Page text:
It is important that we emphasise that the baptised are, first of all, disciples of Jesus Christ and that the encounter with Christ transforms them into missionaries. Jesus, who has fascinated them, sends them out to evangelise. “Each Christian and every community must discern the path that the Lord points out, but all of us are asked to obey his call to go forth from our own comfort zone in order to reach all the “peripheries” in need of the light of the Gospel” (EG 20). Each missionary disciple ought to make their own the passion of Paul for the mission and exclaim: “Woe to me if I do not preach the Gospel” (1 Cor 9,16). Evangelisation is not only the duty but also the right of every missionary disciple of Jesus Christ.
Today it is fundamentally necessary to grow in ministerial plurality. Priestly and lay ministries are gifts of the Holy Spirit, given so that they may complement a common goal: “
There is a variety of gifts but always the same Spirit; there are all sorts of service to be done but always to the same Lord, working in all sorts of different ways in different people, it is the same Spirit working in all of them. The particular way in which the Spirit is given to each person is for a good purpose” (1 Cor 12, 4-7). The mission today demands ministerial pastoral models. A ministerial missionary parish is dynamic because, through listening to the Spirit and interpreting the signs of the times, it discovers, conceives, creates and develops new ministries and pastoral strategies.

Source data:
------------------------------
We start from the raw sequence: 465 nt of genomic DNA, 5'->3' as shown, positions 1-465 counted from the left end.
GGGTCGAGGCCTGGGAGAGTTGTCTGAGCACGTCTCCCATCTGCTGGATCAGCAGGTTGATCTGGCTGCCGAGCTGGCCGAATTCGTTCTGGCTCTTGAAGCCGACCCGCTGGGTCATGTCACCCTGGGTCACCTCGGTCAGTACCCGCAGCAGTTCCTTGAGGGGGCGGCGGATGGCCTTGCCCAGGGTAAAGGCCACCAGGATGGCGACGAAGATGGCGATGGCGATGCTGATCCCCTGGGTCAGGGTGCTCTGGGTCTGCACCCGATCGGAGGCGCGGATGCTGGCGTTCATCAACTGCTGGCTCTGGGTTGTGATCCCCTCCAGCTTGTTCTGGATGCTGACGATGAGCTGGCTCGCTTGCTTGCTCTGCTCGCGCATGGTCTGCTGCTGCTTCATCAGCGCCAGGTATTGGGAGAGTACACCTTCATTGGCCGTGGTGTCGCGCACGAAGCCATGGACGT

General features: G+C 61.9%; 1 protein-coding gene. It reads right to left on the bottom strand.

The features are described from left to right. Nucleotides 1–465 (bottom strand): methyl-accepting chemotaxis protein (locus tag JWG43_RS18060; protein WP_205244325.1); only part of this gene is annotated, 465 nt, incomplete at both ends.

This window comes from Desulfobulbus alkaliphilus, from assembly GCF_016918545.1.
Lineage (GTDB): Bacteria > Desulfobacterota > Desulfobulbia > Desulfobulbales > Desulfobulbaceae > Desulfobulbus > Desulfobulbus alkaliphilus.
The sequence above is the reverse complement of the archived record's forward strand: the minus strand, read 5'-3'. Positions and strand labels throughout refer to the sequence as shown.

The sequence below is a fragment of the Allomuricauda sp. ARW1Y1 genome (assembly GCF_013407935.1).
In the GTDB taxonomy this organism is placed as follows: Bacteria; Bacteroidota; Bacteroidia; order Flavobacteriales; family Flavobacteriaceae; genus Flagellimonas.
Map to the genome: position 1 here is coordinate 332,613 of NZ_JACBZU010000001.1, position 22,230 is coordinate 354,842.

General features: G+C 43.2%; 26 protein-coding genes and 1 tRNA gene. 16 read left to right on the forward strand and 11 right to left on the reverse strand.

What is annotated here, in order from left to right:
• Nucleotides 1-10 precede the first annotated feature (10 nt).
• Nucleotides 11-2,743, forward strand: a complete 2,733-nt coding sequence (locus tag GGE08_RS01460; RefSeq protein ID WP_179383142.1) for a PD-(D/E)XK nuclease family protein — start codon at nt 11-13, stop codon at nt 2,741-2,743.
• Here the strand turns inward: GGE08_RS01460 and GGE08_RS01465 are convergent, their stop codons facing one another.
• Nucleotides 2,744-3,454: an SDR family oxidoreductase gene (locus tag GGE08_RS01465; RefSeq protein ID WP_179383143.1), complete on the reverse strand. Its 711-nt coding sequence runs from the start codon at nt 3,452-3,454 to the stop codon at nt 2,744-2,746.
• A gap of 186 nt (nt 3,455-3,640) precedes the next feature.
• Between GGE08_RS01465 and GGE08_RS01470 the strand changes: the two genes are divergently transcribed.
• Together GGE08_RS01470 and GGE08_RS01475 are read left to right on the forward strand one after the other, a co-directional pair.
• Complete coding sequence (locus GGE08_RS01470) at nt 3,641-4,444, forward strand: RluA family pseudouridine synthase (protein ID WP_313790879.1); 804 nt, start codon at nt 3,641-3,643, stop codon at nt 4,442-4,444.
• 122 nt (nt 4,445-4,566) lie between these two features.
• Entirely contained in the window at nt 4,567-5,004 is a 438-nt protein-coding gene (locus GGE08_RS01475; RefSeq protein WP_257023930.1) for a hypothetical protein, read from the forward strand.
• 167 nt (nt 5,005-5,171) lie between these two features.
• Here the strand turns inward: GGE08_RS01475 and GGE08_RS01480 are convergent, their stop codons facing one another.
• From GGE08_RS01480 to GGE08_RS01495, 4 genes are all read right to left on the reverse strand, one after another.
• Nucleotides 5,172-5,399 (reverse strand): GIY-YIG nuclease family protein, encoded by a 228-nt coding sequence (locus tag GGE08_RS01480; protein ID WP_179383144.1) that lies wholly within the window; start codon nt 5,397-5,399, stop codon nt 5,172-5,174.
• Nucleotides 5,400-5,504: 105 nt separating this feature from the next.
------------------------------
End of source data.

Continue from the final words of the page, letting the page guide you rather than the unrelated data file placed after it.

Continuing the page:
I now propose two pastoral plans based upon ministries that are already functioning in different parts of the world.
I will not refer to ordained ministries since they are part of the priestly vocation, but I will emphasise lay ministries.
In some Small Christian Communities. 1. Regarding the Word of God: a Biblical animator who coordinates Biblical reflection in the small communities. 2. Regarding community formation: catechists for preparation for the sacraments and accompaniment afterwards. 3. Regarding liturgical celebrations: welcoming ministers, cantors, readers, acolytes, extraordinary ministers of the Eucharist. 4. Regarding social solidarity: formators of political and human rights awareness, the ministry of charity and solidarity with the poor, a ministry for community organisation and mobilisation.